The Tao Teh King: A Short Study in Comparative Religion, by C. Spurgeon Medhurst, , at sacred-texts.com
Good doers leave no tracks. 1 True words have no defects. Skillful plans require no calculations. Able closers need no locks and bars, yet none can open what they shut. 2 Real strength wants no cords, yet none can loose it. 3
It follows that the Holy Man when helping others, works in accordance with the unchanging goodness. Hence, He rejects none. He does the same when helping nature to develop. Therefore, he rejects nothing. This may be called 'obscured perception.' 4
Thus the Good Man is the bad man's instructor; the bad man the Good Man's material. Yet he does not esteem himself a teacher, 5 nor does he love his material. 6
Although one may be wise, here he is deceived. 6a
This is 'The Cardinal Mystery.' 7
48:1 Matt. vi. 3.
48:2 i.e. They are independent of externals.
48:3 The paragraph teaches that the most forceful energies operate on the spiritual planes. Prayers are more valuable than gold.
48:4 In his dealings with humanity the Sage never departs from the eternal law of the Divine Wisdom, that every cause produces its own effect, and that no effect occurs without an adequate cause. The idea may be illustrated by a verse in section 99 of the Koran: "Whosoever hath wrought an ant's weight of good shall behold it, And whosoever hath wrought an ant's weight of evil shall behold it." (Stanley Poole's translation.)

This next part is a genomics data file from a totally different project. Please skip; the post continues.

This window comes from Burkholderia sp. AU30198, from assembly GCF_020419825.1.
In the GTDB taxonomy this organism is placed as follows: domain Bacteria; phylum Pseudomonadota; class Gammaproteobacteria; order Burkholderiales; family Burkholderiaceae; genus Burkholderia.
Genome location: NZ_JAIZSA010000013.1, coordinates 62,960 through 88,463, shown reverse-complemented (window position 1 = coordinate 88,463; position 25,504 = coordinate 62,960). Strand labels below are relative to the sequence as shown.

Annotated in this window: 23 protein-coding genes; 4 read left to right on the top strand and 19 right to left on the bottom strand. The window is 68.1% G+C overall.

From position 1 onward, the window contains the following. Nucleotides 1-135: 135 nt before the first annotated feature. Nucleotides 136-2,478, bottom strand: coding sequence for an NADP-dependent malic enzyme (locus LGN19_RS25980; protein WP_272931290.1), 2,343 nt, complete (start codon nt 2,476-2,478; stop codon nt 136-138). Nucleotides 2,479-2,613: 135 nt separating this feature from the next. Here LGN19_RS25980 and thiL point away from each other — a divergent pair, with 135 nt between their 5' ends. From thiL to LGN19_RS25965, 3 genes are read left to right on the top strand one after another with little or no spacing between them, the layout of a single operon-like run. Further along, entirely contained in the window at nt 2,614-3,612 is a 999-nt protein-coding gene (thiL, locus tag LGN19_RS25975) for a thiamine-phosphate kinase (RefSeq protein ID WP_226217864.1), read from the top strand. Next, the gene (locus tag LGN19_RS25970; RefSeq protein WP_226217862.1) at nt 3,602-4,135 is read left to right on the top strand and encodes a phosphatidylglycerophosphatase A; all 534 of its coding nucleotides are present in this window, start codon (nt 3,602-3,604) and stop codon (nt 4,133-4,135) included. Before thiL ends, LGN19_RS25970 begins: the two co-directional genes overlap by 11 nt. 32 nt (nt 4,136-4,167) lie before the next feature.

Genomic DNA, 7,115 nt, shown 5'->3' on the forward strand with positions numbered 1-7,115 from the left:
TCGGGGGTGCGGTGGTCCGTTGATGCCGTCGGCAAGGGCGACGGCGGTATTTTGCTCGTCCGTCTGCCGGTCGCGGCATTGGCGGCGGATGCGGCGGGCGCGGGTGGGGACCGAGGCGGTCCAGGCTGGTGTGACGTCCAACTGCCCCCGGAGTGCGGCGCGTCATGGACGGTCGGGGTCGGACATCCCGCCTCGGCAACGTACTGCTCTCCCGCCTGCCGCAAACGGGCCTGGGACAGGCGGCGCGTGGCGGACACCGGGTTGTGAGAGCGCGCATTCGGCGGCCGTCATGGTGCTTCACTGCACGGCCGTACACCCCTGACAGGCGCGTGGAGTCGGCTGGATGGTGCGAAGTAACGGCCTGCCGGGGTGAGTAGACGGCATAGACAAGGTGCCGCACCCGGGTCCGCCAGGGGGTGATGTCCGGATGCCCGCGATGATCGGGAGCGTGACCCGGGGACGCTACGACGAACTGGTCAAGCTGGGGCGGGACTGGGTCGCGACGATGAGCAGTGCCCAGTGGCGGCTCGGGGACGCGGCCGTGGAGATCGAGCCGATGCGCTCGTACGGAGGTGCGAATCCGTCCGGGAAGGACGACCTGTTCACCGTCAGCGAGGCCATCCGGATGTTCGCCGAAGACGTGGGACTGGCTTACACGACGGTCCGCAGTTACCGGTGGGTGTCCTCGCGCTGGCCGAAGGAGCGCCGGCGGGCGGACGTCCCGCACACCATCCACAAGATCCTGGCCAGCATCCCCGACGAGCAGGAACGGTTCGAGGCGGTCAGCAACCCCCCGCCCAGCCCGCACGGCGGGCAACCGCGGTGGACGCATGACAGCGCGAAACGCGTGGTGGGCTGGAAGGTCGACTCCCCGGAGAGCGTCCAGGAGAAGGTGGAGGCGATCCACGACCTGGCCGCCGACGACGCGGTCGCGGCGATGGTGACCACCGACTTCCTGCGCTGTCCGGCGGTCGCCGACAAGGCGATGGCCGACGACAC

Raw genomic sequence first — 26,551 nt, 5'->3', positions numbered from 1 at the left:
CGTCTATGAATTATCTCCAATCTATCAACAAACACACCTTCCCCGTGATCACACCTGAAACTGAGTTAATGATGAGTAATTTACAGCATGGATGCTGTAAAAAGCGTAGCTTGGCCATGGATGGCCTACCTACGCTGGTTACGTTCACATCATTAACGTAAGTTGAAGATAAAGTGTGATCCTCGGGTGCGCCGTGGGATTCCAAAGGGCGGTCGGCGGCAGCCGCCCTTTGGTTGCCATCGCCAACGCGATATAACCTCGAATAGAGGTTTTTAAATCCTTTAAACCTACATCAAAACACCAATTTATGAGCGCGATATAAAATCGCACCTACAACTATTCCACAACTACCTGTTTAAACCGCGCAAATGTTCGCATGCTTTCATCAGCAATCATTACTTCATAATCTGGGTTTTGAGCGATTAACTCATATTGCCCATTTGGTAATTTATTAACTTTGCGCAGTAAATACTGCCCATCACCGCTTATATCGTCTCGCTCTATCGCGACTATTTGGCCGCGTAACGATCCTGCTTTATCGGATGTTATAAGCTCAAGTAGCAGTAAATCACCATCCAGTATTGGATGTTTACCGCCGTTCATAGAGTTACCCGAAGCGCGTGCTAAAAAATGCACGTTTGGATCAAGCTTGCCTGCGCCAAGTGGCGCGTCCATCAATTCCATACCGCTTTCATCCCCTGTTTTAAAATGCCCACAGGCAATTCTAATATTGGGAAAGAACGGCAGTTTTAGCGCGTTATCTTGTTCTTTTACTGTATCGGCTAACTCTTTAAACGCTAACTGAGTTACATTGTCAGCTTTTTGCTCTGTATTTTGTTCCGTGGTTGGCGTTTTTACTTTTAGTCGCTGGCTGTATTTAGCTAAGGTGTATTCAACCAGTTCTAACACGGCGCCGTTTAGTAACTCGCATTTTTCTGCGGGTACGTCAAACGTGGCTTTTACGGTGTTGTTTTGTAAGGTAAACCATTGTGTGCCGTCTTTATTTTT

The "perception" of the Sage is said to be obscured because it regards the hidden Law, rather than the immediate gain or immediate loss of the individual. The miracles of the Christ were the phenomena of his ministry of which he thought least.
48:5 Says Su Cheh: "Though himself unable to forget the world, the Sage is able to let the world forget him."
48:6 11e radiates power as the sun heat. The Lord Jesus was more concerned to witness for the truth than to save individuals.
48:6a Cf. chaps. 20, 58, 73.
49:7 Huai-nan-tza illustrates the general teaching of the chapter by two illustrations from Chinese history. The Builder of the Great Wall could not retain the succession to the throne in his family; whereas the descendants of the virtuous Wu Wang swayed the scepter for thirty-four generations.
"Mystery" here reminds us of The Abyss of chap. 1.